breaktop breaktop - 5 months ago 29
Swift Question

Swift compilation error - Expression was too complex to be solved in reasonable time

I'm making a very simple calculator and I'm getting a really strange compile time error. I'm getting the following error in my

CalculatorBrain
class:


Expression was too complex to be solved in reasonable time; consider breaking up the expression into distinct sub-expressions


Here is the code that generated the error

private var operations: Dictionary<String, Operation> = [
"π" : .Constant(M_PI),
"±" : .UnaryOperation({ -$0 }),
"×" : .BinaryOperation({ $0 * $1 }),
"÷" : .BinaryOperation({ $0 / $1 }),
"+" : .BinaryOperation({ $0 + $1 }),
"−" : .BinaryOperation({ $0 - $1 }),
"=" : .Equals
]


The strange thing is that if I remove the following:

"±" : .UnaryOperation({ -$0 })
"+" : .BinaryOperation({ $0 + $1 })
"−" : .BinaryOperation({ $0 - $1 })


The code compiles, otherwise it throws the error.

Another strange thing is that if I change those to:

"±" : .UnaryOperation({ (op1: Double) -> Double in return -op1 })
"+" : .BinaryOperation({ (op1: Double, op2: Double) -> Double in return op1 + op2 })
"−" : .BinaryOperation({ (op1: Double, op2: Double) -> Double in return op1 - op2 })


The code compiles and does not throw the error.

I'm kind of confused as to why it works when using the operators the
*
and
/
and not
-
and
+


Just in case you're wondering how
Operation
is implemented, here it is:

private enum Operation {
case Constant(Double)
case UnaryOperation((Double) -> Double)
case BinaryOperation((Double, Double) -> Double)
case Equals
}


I'm using Swift version 2.2 on Xcode Version 7.3.1

Answer

It has to do with type inference. See this answer for a more general discussion.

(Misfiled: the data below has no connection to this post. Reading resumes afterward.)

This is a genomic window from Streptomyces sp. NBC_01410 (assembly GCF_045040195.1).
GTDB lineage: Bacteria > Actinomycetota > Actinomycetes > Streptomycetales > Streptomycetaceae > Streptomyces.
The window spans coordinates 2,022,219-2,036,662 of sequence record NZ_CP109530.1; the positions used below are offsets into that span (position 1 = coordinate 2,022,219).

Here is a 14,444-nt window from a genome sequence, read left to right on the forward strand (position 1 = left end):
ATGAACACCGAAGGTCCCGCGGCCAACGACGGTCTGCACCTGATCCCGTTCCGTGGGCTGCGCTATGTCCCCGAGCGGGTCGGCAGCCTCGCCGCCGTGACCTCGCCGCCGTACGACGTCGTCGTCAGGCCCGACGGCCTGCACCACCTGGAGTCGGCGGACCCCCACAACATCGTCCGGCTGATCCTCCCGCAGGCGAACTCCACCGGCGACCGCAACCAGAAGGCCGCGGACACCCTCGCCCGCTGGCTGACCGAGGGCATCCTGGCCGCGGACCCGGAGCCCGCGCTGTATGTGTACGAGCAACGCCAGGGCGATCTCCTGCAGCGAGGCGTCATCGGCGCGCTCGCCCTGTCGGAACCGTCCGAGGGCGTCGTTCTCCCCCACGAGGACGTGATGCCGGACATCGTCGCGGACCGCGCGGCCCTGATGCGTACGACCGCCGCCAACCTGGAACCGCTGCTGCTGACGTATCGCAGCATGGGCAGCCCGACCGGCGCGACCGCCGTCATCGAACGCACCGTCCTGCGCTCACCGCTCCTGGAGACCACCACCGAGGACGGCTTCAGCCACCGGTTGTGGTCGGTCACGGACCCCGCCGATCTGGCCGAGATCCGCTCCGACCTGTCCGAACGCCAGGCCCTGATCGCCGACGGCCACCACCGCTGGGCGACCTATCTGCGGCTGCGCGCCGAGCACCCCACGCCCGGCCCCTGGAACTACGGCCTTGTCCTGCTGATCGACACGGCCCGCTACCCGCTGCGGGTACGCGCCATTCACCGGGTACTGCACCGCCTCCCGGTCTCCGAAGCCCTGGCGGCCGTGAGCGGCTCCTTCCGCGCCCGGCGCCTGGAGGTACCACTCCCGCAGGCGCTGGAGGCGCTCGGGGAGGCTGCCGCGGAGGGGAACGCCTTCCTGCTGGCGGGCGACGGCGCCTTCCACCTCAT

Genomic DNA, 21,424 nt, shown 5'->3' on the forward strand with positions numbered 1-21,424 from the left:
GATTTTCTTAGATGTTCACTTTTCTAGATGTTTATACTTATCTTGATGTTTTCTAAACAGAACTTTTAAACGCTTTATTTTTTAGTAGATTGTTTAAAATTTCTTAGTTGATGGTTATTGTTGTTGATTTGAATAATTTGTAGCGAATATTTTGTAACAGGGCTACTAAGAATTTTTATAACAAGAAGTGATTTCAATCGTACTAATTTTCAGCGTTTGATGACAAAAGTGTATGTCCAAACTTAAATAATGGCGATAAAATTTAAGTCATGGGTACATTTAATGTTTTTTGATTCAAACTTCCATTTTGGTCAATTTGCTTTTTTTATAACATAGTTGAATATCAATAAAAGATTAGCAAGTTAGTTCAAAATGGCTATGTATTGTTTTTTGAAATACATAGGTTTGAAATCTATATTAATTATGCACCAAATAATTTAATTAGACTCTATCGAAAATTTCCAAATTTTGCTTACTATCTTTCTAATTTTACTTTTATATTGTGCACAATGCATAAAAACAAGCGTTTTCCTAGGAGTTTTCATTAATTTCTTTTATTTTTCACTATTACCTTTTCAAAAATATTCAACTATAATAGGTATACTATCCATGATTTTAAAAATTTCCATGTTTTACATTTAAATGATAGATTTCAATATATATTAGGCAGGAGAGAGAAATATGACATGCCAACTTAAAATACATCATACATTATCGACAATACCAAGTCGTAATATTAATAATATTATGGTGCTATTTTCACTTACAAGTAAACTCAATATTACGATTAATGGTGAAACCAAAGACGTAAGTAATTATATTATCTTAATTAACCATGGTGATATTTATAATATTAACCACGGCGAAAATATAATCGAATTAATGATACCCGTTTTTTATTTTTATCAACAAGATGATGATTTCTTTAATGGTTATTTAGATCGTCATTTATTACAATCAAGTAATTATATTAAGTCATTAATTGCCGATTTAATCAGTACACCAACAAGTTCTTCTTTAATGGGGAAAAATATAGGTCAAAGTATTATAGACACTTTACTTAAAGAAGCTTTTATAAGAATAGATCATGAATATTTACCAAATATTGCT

In your specific case, it is the type inference going on in the closures that is causing the compiler to have problems. I believe that is why when you provide specific type annotations in your closure expressions, the compiler is able to resolve things.

I would recommend storing your closures in external constants:

let addition: (Double, Double) -> Double = { $0 + $1 }
let subtraction: (Double, Double) -> Double = { $0 - $1 }
// etc...

Then use those constants in your operations dictionary:

private var operations: Dictionary<String, Operation> = [
    "+" : .BinaryOperation(addition),
    "−" : .BinaryOperation(subtraction)
    /// etc...
]

That will give the compiler what it needs to resolve everything, and it is also a bit clearer (I think).

EDIT: I realized after I posted this that there is an even more concise way to write the closures:

let addition: (Double, Double) -> Double = (+)
let subtraction: (Double, Double) -> Double = (-)

That's even clearer (I think).

Some other options that will satisfy the compiler and reduce some of the duplication of code include creating an array of binary operations:

let binaryOps: [((Double, Double) -> Double)] = [(+), (-), (/), (*)]

Then access them by index:

private var operations: Dictionary<String, Operation> = [
    "+" : .BinaryOperation(binaryOps[0]),
    "−" : .BinaryOperation(binaryOps[1])
    /// etc...
]

Or creating a typealias:

typealias BinaryOp = (Double, Double) -> Double

let addition: BinaryOp = (+)
let subtraction: BinaryOp = (-)

These reduce some of the verbosity, but however you do it, I think you are going to have to use specific type annotations somewhere to satisfy the compiler.

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